VN: What changed for you in 2004 that had such a successful spring?DR: “First, I was in top form. I had good preparation and I really entered the spring in my best form. But I think the biggest benefit was my experience. I’ve been strong in the past and not won. I understood what I had to do in certain situations. Plus, after winning Amstel Gold, I had less pressure. I had just won a big race and I could wait for the others to make the first move. It helped me to go into Liege with less pressure and be able to race more relaxed. I always go for the win, but to get a big victory was an important barrier to cross.”

Rebellin at a chilly Paris-Nice earlier this year

Rebellin at a chilly Paris-Nice earlier this year

Photo: AFP

VN: Was that week your best of your career?DR: “To wear the maglia rosa (in 1996), that’s big for any Italian racer. Winning those three big races in a row, that’s a big achievement. The biggest achievement of my career.”

VN: Was going for the World Cup a goal at the beginning of the season?DR: “Yes, it was one of the objectives in a season with many. After my strong spring, it become one of my top focuses. I raced only 10 days in the Giro and didn’t race the Tour in order to be strong in the second half of the season. The idea was to prepare for the Olympics and the world’s, but of course, that didn’t happen. Bettini was very strong, especially in the second half of the season. He came out of the Olympics stronger than I expected. I thought perhaps he would let up a little, but he remained very strong. Paris-Tours was not a good course for me. I felt like I lost the title there. I wanted a better result and I could sense that Bettini was getting stronger and I wasn’t.”

VN: Losing the World Cup then was just the final disappointment of the season?DR: “For sure, it was a major letdown, a big disillusion. To lose the jersey in the last race was the worst way to lose.”

VN: How much of a factor was the polemic over the world’s exclusion a factor?DR: “I think I lost the World Cup because of all those problems. I had to travel to Argentina, which is a long trip. I was there for one week trying to resolve the necessary paperwork. I just tried not to think about it, but I knew I was losing my form. It wasn’t the best preparation, to be traveling so far away, to miss important training time. It certainly influenced my performance at Lombardia.”

VN: When did you first learn you weren’t going to be selected for Athens?DR: “Just 20 days before the Games. The president of the Italian federation sent me a letter, saying I was being not invited for ‘technical reasons.’ I could never get a straight answer out of anyone. I honestly don’t know why. I don’t understand how the World Cup leader could be left out for technical reasons.”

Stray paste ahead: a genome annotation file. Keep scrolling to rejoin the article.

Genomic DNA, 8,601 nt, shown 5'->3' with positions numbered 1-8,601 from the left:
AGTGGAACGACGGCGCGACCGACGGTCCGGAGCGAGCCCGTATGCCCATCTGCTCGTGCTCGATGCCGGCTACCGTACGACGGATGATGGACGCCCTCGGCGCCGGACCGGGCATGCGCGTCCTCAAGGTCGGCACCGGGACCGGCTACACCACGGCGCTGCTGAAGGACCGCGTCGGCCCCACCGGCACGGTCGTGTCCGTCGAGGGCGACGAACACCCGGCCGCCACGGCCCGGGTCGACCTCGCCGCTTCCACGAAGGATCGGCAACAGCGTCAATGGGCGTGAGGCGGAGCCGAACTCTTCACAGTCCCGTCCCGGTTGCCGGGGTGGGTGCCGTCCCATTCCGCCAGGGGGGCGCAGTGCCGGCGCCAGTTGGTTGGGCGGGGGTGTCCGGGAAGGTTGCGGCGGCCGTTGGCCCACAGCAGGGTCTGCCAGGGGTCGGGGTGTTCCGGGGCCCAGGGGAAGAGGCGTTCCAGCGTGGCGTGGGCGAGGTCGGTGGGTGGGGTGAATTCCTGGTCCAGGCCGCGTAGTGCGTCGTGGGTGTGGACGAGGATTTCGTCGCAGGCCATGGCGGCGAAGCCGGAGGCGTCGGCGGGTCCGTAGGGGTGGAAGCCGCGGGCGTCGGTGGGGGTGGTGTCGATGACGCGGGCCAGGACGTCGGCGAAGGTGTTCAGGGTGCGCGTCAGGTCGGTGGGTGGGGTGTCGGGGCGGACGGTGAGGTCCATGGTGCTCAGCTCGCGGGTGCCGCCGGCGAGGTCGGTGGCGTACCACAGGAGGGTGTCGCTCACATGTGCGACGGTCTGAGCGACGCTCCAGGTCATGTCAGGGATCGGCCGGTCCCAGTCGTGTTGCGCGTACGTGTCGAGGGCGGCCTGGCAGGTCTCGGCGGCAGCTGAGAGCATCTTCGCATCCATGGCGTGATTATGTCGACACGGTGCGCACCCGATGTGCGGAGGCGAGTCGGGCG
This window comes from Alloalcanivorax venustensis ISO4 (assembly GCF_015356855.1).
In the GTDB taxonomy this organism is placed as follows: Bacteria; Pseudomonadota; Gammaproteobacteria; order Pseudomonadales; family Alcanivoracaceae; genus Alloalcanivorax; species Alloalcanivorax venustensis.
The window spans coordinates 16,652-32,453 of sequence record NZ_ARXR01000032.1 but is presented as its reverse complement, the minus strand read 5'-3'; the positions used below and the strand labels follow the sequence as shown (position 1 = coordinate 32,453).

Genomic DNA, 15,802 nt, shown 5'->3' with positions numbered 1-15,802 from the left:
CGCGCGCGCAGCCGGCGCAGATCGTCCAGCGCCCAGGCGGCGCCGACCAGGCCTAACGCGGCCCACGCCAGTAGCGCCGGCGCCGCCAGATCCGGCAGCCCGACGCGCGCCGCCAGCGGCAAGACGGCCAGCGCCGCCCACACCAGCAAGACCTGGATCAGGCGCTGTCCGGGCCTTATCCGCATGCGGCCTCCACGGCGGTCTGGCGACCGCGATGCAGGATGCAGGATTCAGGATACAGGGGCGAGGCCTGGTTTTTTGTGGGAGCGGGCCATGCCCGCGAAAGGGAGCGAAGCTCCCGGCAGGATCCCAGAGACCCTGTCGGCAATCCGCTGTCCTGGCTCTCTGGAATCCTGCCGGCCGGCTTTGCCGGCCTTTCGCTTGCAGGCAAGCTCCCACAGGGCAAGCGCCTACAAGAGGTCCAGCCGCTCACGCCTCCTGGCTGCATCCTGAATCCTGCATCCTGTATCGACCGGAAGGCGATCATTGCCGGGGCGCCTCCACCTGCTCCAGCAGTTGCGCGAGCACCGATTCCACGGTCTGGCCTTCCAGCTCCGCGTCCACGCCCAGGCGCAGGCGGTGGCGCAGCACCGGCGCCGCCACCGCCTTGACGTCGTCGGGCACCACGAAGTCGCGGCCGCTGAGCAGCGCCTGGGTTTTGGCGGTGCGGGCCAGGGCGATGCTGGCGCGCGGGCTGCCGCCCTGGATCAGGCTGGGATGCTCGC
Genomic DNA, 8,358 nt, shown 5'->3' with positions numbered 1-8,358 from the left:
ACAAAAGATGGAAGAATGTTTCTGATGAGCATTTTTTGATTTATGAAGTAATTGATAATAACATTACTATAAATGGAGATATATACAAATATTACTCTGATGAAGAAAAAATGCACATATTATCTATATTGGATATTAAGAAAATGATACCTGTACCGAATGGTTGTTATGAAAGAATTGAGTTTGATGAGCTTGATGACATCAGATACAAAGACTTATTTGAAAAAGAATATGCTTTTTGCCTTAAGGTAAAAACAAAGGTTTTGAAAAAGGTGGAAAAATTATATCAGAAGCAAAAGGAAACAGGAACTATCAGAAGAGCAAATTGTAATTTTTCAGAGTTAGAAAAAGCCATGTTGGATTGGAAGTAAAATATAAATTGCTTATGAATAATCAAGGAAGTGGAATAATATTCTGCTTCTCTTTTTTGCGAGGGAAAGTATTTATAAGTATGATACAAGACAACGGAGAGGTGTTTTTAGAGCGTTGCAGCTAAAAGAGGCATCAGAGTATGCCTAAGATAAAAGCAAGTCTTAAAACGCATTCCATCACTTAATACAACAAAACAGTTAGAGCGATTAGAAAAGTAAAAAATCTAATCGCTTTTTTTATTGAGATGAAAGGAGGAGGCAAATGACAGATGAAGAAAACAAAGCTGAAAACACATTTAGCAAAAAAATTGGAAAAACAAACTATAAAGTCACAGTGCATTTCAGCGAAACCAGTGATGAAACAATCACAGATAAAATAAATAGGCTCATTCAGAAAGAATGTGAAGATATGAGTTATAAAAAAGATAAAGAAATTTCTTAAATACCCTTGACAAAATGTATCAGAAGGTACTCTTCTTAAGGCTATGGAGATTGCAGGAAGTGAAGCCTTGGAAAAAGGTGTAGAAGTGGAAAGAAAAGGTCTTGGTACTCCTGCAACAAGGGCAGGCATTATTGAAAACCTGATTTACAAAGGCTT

VN: And what about the world’s?DR: “That was about three weeks before. When I saw that I wasn’t going to ride the world’s, I tried to find another solution. I know the president of the Argentine cycling federation. He used to race in Italy. He was the man who suggested I try to acquire an Argentine license to race in the world’s. I don’t have any relatives in Argentina or any connection to Argentina, but he said it might be possible to gain a passport.”

VN: It all came down to the wire, what happened?DR: “It was just all too rushed. I have a national identity card, but I didn’t have a passport. I still don’t have the passport. The national ID card wasn’t enough for the Italian federation or the UCI, that I be allowed to race for Argentina. The day before the final inscription for the world’s, it became obvious that the passport was not going to arrive in time.”

VN: Do you expect to get the passport any time soon?DR: “After the Tour Mediterranean, I will travel to Argentina. I have to go before the flag and make a statement of allegiance.”

VN: Would you race again for the Italian team if you were asked?DR: “No. From now on, I will only race for Argetina. Once I get the Argentine passport, I will not race again for Italy. I would like to compete in the Olympics in 2006 for Argentina.”

VN: How disappointing was it not to race the world’s?DR: “Very much so. I wanted to race before the fans because I was born in the province of Verona. I liked the course a lot. I think I could have done very well. All the polemics involving the world’s for sure cost me the World Cup. I couldn’t do the proper training. I went to Argentina for six days. It’s a long flight, some 10 hours.”

VN: Do you think it’s possible to repeat your season in 2005?DR: “To have the same success I had last year I believe is almost impossible. These are races I like very much, but what happened is once in a lifetime. I want to be able to do something good, but there are other races I can aim for as well. Milan-San Remo, Lombardia and the world’s – these are the most important races for me.”